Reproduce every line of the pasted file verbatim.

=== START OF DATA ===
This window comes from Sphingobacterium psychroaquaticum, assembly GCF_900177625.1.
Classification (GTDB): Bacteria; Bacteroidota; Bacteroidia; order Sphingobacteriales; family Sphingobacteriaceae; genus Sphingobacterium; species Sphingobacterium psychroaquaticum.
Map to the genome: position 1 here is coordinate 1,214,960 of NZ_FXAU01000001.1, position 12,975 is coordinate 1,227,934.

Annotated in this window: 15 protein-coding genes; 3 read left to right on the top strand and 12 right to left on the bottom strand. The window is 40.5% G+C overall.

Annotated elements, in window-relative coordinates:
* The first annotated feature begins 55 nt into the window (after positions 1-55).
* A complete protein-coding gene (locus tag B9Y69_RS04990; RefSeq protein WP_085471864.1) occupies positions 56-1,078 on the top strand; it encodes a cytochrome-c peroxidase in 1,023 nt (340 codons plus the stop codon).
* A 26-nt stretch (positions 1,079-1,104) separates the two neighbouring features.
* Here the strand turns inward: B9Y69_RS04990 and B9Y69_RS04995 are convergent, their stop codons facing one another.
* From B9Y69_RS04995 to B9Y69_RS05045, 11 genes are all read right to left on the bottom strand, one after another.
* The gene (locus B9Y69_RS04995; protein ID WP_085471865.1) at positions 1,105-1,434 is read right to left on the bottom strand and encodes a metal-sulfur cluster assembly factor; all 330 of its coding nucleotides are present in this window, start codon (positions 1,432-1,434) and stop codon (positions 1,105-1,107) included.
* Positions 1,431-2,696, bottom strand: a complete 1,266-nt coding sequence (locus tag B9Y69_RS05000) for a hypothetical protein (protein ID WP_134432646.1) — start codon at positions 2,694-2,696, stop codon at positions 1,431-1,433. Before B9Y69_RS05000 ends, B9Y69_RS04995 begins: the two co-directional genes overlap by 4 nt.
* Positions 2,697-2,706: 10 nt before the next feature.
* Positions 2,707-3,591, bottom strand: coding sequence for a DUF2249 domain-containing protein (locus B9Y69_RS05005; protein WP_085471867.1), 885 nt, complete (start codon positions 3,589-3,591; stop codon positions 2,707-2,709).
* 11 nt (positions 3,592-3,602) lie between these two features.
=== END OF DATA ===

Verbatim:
This window comes from Sphingobacterium psychroaquaticum, assembly GCF_900177625.1.
Classification (GTDB): Bacteria; Bacteroidota; Bacteroidia; order Sphingobacteriales; family Sphingobacteriaceae; genus Sphingobacterium; species Sphingobacterium psychroaquaticum.
Map to the genome: position 1 here is coordinate 1,214,960 of NZ_FXAU01000001.1, position 12,975 is coordinate 1,227,934.

Annotated in this window: 15 protein-coding genes; 3 read left to right on the top strand and 12 right to left on the bottom strand. The window is 40.5% G+C overall.

Annotated elements, in window-relative coordinates:
* The first annotated feature begins 55 nt into the window (after positions 1-55).
* A complete protein-coding gene (locus tag B9Y69_RS04990; RefSeq protein WP_085471864.1) occupies positions 56-1,078 on the top strand; it encodes a cytochrome-c peroxidase in 1,023 nt (340 codons plus the stop codon).
* A 26-nt stretch (positions 1,079-1,104) separates the two neighbouring features.
* Here the strand turns inward: B9Y69_RS04990 and B9Y69_RS04995 are convergent, their stop codons facing one another.
* From B9Y69_RS04995 to B9Y69_RS05045, 11 genes are all read right to left on the bottom strand, one after another.
* The gene (locus B9Y69_RS04995; protein ID WP_085471865.1) at positions 1,105-1,434 is read right to left on the bottom strand and encodes a metal-sulfur cluster assembly factor; all 330 of its coding nucleotides are present in this window, start codon (positions 1,432-1,434) and stop codon (positions 1,105-1,107) included.
* Positions 1,431-2,696, bottom strand: a complete 1,266-nt coding sequence (locus tag B9Y69_RS05000) for a hypothetical protein (protein ID WP_134432646.1) — start codon at positions 2,694-2,696, stop codon at positions 1,431-1,433. Before B9Y69_RS05000 ends, B9Y69_RS04995 begins: the two co-directional genes overlap by 4 nt.
* Positions 2,697-2,706: 10 nt before the next feature.
* Positions 2,707-3,591, bottom strand: coding sequence for a DUF2249 domain-containing protein (locus B9Y69_RS05005; protein WP_085471867.1), 885 nt, complete (start codon positions 3,589-3,591; stop codon positions 2,707-2,709).
* 11 nt (positions 3,592-3,602) lie between these two features.